As America’s first World Heritage City, Philadelphia enjoys global renown for its significance in the founding of the United States. And since history is rarely made without a little bit of liquid courage, the city also boasts some of the oldest and most celebrated bars in the country. Read on for details about five of Philly’s time-tested taverns, then head out to enjoy a pint, a shot, a bite and a dose of hands-on history for yourself.
McGillin’s Old Ale House opened its doors in 1860 and has been slinging drinks with a splash of authentic Philly hospitality ever since. Originally named the Bell in Hand Tavern, the bar soon informally adopted the name McGillin’s, the surname of the Irish immigrant family who owned it. In 1910, in honor of the pub’s 50th anniversary, its name officially changed to McGillin’s Olde Ale House. Patrons can see nods to its storied history throughout the space; every liquor license that the establishment has obtained since 1871 is proudly displayed, and authentic vintage signs of now defunct Philadelphia businesses like Wannamaker, Woolworth, Gimbel Brothers, and Le Bec Fin hang on the walls, a tangible reminder that McGillin’s has outlasted them all.
Cherry Street Tavern in Logan Square has hosted Philly locals and visitors since 1905. During Prohibition from 1918 through 1933, the space took a hiatus from the alcohol business and transformed into a barber shop before reclaiming its identity as the tavern we know and love today. In easy reach of attractions like the Franklin Institute and the Barnes Foundation, the establishment caters to hungry and thirsty customers with sandwiches, snacks and more than 40 varieties of beer.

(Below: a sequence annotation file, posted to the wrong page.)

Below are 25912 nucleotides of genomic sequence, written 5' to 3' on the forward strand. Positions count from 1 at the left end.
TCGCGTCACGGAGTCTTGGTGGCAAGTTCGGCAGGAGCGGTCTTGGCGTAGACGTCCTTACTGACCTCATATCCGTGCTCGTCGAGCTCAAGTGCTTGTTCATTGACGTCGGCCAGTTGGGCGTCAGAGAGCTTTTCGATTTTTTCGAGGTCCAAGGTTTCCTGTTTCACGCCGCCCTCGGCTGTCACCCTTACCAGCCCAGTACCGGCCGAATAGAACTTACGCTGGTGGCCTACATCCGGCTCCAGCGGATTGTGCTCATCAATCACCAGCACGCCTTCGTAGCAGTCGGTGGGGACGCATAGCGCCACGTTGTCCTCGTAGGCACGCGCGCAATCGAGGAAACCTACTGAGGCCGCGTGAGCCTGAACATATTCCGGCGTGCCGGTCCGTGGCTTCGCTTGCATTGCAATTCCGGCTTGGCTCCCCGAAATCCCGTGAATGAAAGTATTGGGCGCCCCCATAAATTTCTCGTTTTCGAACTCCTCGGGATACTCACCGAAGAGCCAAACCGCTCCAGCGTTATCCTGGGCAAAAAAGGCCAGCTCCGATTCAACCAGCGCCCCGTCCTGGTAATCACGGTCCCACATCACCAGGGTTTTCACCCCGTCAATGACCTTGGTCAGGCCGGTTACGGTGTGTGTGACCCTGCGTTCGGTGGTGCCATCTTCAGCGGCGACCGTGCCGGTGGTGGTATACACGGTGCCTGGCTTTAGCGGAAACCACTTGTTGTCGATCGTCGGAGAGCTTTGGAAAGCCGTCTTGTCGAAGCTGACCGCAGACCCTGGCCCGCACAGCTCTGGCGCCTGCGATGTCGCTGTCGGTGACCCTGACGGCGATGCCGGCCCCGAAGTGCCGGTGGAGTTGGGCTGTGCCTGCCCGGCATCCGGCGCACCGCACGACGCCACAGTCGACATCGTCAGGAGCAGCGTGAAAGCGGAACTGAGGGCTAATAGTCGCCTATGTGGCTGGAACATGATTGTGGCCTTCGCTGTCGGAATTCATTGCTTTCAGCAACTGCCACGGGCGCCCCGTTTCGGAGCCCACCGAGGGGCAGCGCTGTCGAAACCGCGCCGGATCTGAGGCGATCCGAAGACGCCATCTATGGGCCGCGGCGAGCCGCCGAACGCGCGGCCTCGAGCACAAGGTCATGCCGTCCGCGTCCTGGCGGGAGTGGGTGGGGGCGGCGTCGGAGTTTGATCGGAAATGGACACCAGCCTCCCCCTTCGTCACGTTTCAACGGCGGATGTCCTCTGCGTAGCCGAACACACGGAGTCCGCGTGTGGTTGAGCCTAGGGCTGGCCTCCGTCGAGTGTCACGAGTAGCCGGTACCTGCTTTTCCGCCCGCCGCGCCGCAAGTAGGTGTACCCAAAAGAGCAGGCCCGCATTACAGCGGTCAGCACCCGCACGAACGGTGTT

American bars don’t get more historic than City Tavern. Not only does the establishment predate the incorporation of the United States of America, it played a key role in the country’s founding. Open since 1773, the venue was one of the grandest gathering spots of its time and served as a meeting place for Founding Fathers like George Washington and Paul Revere to exchange information and strategize about the Revolutionary War. Through the next few years, the tavern housed prisoners of war, served as a Continental Army headquarters and was the site of the country’s first Independence Day celebration in 1777. While the building suffered damage from a fire in 1834, it was rebuilt to its original specifications in 1975 and reopened just in time for America’s bicentennial celebration. Today, servers in period costume, historic décor and a hearty menu preserve its historic essence.
The quintessential dive bar, Dirty Franks first opened in 1933 less than a month before Prohibition was repealed. Originally owned by Lou Silverman, the second owner, Frank Vigderman, was known for his poor hygiene, which led to the moniker Dirty Franks. While a subsequent owner attempted to change the bar’s name, patrons resisted. Today, the building’s muraled exterior honors famous Franks from history, literature and pop culture. Look for likenesses of everyone from Frankenstein to Benjamin Franklin to Pope Francis and even a French franc marking the walls at the corner of 13th and Pine streets.
The National Mechanics Building has enjoyed iterations as everything from banks to churches since it was first built in 1837. Today, the architecturally exquisite locale is home to a restaurant and bar that preserves the structure’s legacy and integrity. Throughout National Mechanics, elements like gothic accents, exposed brick and oversized doors pay homage to its rich history. Located in Old City, the bar is a popular hangout for artists, techies and entrepreneurs who work and live nearby.